Medical Marijuana Dispensaries Banned in Boca for Another Year!


The Boca Raton City Council decided this week that their hypothetical, fabricated concerns were more important than implementing the will of the 76% of Boca residents who voted in favor of medical marijuana. Before proceeding, a few notable exceptions must be highlighted. First, we should extend a thank you to Councilwoman O’Rourke for taking time to do her own research on the issue since the city decided not to do so. Second, we should extend a thank you to Councilman Weinroth, who ended up voting against the ban despite his initial leaning on the issue. Councilman Weinroth’s decision to shift stances was based largely on his consideration of local testimony and a review of the evidence. It is also worth noting that although he voted in favor of the ban, Councilman Rodgers added two amendments to make the issue a priority for the City’s Tallahassee lobbyists and to essentially extend for up to one year the current moratorium scheduled to sunset on November 8th.  Mr. Rodgers essentially is ensuring the issue to come up again sometime within the next year.

Unfortunately, the rest of the council did not follow suit. It was incredibly disappointing that the first real discussion of this issue took place at the vote and not the half-dozen meetings beforehand. The entire handling of the issue can best be described as a failure of due process. The city chose to not research the issue for four years and then used this lack of information along with wild hypotheticals to justify their unjustifiable ordinance. Many of the definitional and technical “concerns” raised by the council likely could have been researched in the weeks leading up to this and the prior meeting if a genuine concern had been given to the issue earlier on. But it is abundantly clear that the city officials  never intended to give this issue a fair chance.

While Mayor Haynie acknowledged that the will of the voters was clear, she insinuated that the issue was too complex to be left to residents/voters and should ultimately be the responsibility of the city council, which apparently operates based on a system of paternalism. Along with Councilman Singer, she raised a series of questions and concerns that were confusing at best and directly intended to obfuscate the conversation at worst. For example, the mayor warned that “we could end up with four dispensaries in one plaza” although basic consideration of market principles such as supply and demand suggest that such a scenario is highly implausible.

Further, despite offering no evidence to support the concern, the mayor suggested that dispensaries might be targets of crime because there are no banks willing to deal with them. However, businesses like First Green Bank, which operates a branch in Ft. Lauderdale, are offering to help with such issues as the industry emerges. According to the Sun-Sentinel, “First Green contracts with an armored pickup service that collects the cash from the dispensaries and ships it to a Federal Reserve vault. […] The arrangement prevents dispensary employees from being targeted by robbers and helps verify to authorities that illicit money isn’t being laundered through the operations.” (1)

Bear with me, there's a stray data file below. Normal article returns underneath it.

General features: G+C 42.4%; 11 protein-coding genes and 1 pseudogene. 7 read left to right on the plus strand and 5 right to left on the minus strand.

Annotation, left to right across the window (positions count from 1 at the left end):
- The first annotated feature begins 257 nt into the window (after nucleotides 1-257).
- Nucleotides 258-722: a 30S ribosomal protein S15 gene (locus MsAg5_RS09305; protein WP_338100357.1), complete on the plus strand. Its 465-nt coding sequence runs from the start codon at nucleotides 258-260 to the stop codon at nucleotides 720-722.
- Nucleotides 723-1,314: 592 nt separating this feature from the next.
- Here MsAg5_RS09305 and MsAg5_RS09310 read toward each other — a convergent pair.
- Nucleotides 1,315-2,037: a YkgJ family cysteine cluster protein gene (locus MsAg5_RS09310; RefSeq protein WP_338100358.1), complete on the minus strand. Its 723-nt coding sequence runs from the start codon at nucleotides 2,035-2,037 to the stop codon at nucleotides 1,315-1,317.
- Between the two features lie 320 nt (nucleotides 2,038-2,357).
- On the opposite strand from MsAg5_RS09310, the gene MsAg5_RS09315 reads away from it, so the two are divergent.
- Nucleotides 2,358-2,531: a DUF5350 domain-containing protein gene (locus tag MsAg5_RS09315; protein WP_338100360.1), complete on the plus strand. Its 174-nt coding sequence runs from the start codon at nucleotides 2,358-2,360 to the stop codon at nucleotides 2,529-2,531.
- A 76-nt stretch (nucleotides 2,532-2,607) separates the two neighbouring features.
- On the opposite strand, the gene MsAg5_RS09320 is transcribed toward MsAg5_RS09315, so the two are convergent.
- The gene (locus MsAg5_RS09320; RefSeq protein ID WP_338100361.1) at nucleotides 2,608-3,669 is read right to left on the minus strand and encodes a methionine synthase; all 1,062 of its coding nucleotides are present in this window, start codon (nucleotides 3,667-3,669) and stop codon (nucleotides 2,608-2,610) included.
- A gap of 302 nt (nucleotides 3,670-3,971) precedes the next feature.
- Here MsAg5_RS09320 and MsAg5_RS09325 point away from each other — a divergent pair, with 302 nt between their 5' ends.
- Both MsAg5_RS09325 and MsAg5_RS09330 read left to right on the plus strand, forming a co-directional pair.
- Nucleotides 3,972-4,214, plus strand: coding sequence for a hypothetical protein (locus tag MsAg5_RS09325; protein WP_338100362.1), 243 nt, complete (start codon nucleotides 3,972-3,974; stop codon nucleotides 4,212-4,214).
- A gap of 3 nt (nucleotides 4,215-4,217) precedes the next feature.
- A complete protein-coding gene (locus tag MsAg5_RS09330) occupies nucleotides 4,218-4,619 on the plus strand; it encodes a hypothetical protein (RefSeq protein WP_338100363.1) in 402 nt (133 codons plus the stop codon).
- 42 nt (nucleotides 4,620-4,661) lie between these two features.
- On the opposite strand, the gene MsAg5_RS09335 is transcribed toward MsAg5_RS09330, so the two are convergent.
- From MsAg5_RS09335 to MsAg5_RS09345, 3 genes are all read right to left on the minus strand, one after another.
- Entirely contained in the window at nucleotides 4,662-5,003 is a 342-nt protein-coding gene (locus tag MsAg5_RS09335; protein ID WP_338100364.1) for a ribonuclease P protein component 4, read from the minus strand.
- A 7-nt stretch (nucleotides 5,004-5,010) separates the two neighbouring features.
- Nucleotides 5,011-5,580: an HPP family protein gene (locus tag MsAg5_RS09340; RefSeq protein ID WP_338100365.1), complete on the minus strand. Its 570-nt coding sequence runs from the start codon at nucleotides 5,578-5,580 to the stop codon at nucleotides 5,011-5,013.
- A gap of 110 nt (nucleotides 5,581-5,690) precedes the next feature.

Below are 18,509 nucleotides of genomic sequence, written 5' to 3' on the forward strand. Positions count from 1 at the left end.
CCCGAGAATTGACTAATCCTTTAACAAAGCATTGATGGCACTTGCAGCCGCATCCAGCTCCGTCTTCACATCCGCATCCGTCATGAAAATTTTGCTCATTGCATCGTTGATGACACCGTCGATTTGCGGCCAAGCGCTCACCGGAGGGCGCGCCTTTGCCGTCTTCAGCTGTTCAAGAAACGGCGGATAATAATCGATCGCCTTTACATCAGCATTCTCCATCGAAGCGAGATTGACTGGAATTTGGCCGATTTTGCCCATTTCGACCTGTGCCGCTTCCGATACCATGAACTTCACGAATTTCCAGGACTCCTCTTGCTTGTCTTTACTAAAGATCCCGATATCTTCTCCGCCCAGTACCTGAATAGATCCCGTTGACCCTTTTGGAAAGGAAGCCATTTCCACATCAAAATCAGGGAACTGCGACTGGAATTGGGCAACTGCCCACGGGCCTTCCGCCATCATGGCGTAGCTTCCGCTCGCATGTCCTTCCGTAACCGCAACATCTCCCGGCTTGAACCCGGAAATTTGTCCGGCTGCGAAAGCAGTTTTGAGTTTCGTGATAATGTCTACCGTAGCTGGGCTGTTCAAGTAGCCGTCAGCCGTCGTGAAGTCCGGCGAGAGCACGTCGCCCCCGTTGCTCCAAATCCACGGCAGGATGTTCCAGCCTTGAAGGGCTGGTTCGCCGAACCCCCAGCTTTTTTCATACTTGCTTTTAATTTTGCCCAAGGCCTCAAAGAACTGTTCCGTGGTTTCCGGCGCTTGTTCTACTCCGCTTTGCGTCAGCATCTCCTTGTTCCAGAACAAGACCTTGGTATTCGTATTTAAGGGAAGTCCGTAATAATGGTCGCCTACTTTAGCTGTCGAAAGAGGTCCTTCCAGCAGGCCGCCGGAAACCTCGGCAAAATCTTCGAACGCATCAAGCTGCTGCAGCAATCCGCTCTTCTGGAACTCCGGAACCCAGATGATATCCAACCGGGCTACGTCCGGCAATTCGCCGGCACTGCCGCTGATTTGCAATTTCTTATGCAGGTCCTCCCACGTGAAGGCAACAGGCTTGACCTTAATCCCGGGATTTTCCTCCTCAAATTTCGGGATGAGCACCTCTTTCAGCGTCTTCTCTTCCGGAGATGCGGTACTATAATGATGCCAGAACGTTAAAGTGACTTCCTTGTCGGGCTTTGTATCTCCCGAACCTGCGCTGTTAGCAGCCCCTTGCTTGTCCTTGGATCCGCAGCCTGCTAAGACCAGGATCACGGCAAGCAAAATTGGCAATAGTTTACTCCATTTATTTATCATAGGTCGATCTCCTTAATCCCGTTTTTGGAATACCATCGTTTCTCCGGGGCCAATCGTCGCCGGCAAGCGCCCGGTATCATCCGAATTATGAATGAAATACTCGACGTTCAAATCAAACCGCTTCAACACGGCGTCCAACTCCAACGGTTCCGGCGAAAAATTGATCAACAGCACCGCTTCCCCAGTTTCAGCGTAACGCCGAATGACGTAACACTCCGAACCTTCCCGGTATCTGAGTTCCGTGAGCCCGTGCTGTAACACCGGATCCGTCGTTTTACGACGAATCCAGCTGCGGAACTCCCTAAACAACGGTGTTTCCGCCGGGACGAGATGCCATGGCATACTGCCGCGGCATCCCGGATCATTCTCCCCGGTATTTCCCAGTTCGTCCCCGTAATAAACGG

Mayor Haynie is arguably the real “winner” of the city council’s vote, as she will get to have her proverbial cake and eat it to: the mayor gets the ability to say she voted to ban dispensaries at the city level but also supports them at the county level in the district she could soon represent if she wins her election to the county Commission District 4 seat. In the meantime, Boca residents and patients will be the “losers” of this decision.

Following the meeting, Councilman Singer went on Facebook Live outside City Hall to lament the lack of residents who show up to voice their opinions on various issues. Perhaps it is because even when residents clearly vote for a certain policy, show up to voice their opinions, and present coherent arguments and empirical evidence, certain councilmembers are going to ignore all of that and vote exactly how they intended to from the outset. If you are concerned with the council’s willful disregard of resident voices or would like to thank those councilmembers who did try to make the appropriate decision to allow dispensaries within the city limits, I would encourage you to contact them using the information below:

Mayor Susan Haynie –

Deputy Mayor Jeremy Rodgers –

Councilman Mayor Robert Weinroth –

CRA Chair/Councilman Scott Singer –

Andrea O’Rourke –


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Eric Sevell was born, raised, and currently resides in Boca Raton. He is currently finishing his PhDs in Sociology and Criminal Justice from Indiana University (IU). Eric has published on topics ranging from political attitudes to community and crime, and has taught Criminology and Deviant Behavior classes in person and online as an Associate Instructor for IU. He has a commitment to social justice and is interested in seeing Boca become a more equitable and inclusive place. In addition to his own engagement with local politics here, he is also a member of the 2020 Vision, a Boca Raton based non-profit working to develop the Wildflower and Silver Palm Parks alongside the city.


  1. Eric, you make all sorts of accusations that are insane. You say no one on the city council “reviewed evidence”, “fabricated concerns”, ” failure of due process”, “Boca will be losers”, on and on. Boca would be nuts to approve this dispensary without a clear understanding of the consequences. The Mayor was right we could end up with 5 in a strip mall. When you say 76% voted for dispensaries that is not true they voted grass should be made available to the sick. THe sick can drive 5 minutes or order online and get what they need. I personally see a huge opportunity for abuse. Lets face it half of FAU would volunteer to pick up grandmas meds at one of probably 100’s of dispensaries in the areas. I remember 20 years ago when several young kids like your self said in Del Ray ‘It is right we provide a place for addicts to get better”. The city council was goofy and said ok. Now look at the problem Del Ray has 50 to 100 sober homes . This boca council has it right except for Mr Weinroth.He lacks a lot of common sense. Glenn Groman had it right . Lets be careful.